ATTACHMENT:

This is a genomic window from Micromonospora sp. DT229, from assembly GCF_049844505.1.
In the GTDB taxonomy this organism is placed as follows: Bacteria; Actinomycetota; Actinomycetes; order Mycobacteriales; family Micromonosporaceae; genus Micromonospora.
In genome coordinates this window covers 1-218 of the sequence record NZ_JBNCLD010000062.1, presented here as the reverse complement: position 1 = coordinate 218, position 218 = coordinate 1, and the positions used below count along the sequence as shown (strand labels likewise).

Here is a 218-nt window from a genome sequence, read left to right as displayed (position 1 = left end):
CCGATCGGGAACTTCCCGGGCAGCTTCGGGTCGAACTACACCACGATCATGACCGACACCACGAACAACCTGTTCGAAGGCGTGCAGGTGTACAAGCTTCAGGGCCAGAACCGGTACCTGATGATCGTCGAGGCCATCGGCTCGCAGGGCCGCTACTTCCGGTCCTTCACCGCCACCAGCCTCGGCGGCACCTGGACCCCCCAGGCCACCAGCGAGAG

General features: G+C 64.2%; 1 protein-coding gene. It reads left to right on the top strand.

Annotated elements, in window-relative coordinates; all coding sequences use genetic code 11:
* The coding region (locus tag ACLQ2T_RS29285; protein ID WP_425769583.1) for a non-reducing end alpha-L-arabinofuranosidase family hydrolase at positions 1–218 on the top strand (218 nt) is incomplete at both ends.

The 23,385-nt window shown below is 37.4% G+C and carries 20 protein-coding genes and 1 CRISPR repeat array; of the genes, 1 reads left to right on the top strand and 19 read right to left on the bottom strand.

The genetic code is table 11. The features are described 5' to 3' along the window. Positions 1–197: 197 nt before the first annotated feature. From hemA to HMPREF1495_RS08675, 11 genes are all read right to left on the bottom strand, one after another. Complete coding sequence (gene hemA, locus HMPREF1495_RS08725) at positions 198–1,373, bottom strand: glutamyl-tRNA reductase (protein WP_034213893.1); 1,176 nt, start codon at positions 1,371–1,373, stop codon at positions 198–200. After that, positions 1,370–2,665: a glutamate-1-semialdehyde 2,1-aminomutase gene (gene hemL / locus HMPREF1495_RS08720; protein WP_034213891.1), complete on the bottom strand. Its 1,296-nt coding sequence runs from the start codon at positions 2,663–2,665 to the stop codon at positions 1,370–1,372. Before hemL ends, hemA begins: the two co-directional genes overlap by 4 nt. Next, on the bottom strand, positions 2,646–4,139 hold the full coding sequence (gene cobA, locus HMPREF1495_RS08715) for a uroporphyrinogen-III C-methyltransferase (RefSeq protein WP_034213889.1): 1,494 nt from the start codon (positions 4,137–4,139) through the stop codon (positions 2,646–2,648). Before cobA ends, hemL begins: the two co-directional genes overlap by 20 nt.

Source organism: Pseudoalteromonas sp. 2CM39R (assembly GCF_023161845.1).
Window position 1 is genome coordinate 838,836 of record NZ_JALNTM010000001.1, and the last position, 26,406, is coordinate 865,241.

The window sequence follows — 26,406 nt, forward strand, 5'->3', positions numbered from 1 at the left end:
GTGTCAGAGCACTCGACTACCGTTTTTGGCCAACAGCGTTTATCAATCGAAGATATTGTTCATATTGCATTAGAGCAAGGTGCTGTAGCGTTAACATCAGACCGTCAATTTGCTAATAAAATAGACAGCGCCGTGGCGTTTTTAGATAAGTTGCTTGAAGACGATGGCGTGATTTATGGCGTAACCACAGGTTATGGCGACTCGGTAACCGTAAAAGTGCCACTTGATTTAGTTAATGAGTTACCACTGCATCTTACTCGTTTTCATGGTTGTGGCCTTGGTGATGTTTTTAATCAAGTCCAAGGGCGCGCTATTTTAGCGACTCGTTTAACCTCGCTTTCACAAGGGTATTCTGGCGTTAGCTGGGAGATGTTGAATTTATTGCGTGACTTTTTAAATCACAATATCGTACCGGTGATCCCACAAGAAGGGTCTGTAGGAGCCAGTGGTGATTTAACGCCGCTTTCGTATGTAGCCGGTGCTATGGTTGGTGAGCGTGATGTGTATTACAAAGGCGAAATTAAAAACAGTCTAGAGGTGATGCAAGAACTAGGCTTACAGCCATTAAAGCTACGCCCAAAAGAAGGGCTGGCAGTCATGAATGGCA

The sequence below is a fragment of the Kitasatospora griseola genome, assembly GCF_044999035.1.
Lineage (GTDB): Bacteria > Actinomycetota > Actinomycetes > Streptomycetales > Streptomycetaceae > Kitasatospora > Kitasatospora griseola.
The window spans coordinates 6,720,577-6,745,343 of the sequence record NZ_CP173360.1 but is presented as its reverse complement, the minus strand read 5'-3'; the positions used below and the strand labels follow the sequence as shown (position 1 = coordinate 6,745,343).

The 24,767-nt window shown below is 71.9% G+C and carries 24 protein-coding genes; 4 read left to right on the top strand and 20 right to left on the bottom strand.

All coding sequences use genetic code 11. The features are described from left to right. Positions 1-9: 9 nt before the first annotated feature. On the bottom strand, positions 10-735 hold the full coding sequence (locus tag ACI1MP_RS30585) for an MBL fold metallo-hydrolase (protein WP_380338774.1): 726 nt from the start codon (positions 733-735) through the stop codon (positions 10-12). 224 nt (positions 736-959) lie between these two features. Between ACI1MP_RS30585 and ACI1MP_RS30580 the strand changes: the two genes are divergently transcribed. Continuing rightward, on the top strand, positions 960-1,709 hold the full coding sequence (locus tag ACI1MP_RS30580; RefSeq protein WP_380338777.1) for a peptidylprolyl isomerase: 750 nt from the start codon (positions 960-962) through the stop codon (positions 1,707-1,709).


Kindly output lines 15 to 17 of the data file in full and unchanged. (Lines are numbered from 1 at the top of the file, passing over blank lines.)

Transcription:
The sequence below is a fragment of the Kitasatospora griseola genome, assembly GCF_044999035.1.
Lineage (GTDB): Bacteria > Actinomycetota > Actinomycetes > Streptomycetales > Streptomycetaceae > Kitasatospora > Kitasatospora griseola.
The window spans coordinates 6,720,577-6,745,343 of the sequence record NZ_CP173360.1 but is presented as its reverse complement, the minus strand read 5'-3'; the positions used below and the strand labels follow the sequence as shown (position 1 = coordinate 6,745,343).